Harley riders might be the clearest example of a distinct group that was specifically targeted, but refused to make the switch to EVs. But they aren’t alone, and sometimes companies have looked a bit silly when trying to “give the people what they want.”

It’s Embarrassing At Times

You might think an electric Harley is a silly idea — but at least it’s functional and has some merits. Manufacturers have made significantly worse decisions in an attempt to appeal to gearheads. A great recent example is Dodge’s Charger Daytona SRT concept car. It was unveiled around the same time Dodge announced that its Charger lineup, one of the world’s most iconic muscle car lines, would be going all-electric in the near future.

As you may expect, there was some degree of backlash. Social media contained plenty of comments from muscle car enthusiasts saying the move would kill Dodge or that they were done buying from the company. Dodge might have anticipated this reaction, as they seem to have made a very strange decision in an attempt to appeal to this very demographic.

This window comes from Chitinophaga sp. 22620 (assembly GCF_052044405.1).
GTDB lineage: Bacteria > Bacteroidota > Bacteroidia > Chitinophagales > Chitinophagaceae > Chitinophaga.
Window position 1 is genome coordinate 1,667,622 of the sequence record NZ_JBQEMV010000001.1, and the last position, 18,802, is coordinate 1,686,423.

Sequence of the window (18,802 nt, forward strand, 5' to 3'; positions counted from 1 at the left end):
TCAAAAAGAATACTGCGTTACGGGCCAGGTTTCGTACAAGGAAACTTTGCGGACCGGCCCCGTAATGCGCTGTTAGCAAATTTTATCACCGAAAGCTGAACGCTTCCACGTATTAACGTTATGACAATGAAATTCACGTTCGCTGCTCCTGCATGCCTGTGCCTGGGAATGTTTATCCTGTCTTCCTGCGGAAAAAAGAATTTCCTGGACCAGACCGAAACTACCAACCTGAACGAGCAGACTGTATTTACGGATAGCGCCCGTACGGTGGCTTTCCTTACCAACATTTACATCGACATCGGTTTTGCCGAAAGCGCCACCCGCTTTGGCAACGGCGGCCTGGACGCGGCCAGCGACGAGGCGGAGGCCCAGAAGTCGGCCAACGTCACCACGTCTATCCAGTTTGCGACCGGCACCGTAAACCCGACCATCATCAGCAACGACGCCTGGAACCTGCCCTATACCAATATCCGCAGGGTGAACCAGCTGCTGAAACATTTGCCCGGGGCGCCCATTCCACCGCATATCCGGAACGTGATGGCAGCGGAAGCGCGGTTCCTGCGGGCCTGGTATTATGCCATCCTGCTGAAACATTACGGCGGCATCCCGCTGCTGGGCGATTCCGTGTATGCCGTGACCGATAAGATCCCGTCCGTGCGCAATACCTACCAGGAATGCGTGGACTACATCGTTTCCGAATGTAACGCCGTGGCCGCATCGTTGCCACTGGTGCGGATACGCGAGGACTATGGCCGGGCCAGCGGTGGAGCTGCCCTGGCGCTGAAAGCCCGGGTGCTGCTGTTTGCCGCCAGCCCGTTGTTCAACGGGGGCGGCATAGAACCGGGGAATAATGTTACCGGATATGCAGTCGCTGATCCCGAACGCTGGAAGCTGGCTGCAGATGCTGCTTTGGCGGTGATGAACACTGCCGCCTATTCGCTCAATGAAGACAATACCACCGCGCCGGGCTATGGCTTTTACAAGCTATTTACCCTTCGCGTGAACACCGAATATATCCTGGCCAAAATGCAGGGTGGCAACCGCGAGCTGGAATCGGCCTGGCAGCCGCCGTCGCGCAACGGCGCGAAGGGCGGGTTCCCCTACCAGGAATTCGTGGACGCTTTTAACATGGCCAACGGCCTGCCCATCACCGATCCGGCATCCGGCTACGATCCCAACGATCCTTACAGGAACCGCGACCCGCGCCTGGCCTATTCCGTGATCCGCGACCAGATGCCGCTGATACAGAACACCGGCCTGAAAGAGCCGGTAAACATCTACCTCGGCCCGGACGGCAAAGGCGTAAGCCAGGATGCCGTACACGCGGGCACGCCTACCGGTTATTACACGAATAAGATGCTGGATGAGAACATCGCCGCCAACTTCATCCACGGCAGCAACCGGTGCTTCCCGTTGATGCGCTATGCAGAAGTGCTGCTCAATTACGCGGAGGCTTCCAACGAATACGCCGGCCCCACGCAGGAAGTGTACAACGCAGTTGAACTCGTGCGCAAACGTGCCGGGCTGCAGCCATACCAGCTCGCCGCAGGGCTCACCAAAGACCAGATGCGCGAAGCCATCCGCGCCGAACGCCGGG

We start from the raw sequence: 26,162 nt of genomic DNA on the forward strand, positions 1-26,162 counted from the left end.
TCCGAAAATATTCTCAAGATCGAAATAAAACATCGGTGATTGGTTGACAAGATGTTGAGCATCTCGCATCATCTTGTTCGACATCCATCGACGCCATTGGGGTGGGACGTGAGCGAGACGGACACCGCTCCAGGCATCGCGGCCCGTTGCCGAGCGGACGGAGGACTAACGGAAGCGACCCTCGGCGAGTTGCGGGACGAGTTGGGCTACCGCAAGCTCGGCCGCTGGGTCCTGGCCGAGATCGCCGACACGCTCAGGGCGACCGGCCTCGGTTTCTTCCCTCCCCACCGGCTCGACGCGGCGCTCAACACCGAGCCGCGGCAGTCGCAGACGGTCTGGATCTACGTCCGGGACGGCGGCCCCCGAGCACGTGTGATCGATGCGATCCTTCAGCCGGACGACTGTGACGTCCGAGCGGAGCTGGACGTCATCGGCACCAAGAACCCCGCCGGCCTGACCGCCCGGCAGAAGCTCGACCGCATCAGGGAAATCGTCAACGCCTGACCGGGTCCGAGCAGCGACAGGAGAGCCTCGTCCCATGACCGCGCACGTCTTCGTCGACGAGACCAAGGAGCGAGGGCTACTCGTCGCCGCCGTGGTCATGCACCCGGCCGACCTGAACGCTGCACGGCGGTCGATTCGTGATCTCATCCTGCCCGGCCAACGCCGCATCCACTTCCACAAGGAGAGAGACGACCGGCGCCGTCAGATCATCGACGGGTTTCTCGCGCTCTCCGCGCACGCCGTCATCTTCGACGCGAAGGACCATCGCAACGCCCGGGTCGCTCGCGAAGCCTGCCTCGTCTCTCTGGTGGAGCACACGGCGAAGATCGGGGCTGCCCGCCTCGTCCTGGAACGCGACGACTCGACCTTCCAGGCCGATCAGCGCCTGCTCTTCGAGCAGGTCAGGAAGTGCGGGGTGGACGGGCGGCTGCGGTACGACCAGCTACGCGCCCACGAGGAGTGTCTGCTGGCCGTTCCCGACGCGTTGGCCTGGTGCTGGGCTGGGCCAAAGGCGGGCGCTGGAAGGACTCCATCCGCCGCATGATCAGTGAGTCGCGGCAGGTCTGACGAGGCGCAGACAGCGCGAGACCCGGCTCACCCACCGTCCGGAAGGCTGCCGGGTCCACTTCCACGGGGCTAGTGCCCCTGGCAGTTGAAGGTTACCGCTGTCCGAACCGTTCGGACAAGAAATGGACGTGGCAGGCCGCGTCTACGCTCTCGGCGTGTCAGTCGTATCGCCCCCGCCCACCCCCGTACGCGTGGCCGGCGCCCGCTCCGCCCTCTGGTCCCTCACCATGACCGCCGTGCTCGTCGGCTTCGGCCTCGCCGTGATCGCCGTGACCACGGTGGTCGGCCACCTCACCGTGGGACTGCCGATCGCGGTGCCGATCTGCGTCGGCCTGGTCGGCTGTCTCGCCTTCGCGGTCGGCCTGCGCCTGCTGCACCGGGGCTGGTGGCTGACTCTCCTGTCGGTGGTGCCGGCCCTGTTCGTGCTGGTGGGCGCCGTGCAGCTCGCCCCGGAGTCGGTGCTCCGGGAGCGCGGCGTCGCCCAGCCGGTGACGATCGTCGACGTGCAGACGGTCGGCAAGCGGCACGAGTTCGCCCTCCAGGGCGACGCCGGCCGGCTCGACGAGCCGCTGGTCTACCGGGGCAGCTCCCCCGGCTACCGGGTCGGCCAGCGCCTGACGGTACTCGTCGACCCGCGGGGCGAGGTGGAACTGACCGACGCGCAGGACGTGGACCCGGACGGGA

The Charger Daytona SRT has an electronic “exhaust.” That’s a speaker attached to the vehicle that is designed to make a sound similar to the exhaust you’ll find on an actual muscle car when the driver puts his or her foot down. It’s an utterly pointless attachment designed to make the Charger concept look like something it isn’t. It’s shallow, it’s stupid, and it shows contempt for Dodge’s customer base.

Furthermore, vehicles like the Charger, Challenger, Mustang, and other muscle cars are, very much like the Harley, too deeply tied to their engines. Rather than hijack the vehicle’s name, you could argue that manufacturers would be better off just starting a new range. Ford does at least attempt to slap some vaguely unique labeling on its electric vehicles., It’s not an F-150, it’s an F-150 Lightning. It’s not a Mustang, it’s a Mustang Mach-E. But EVs should get a chance to flourish on their own. It won’t annoy fans of the old vehicles, and they’ll get a chance to carve out their own legacies without the baggage.

Some Contests Are Like Comparing Apples to Oranges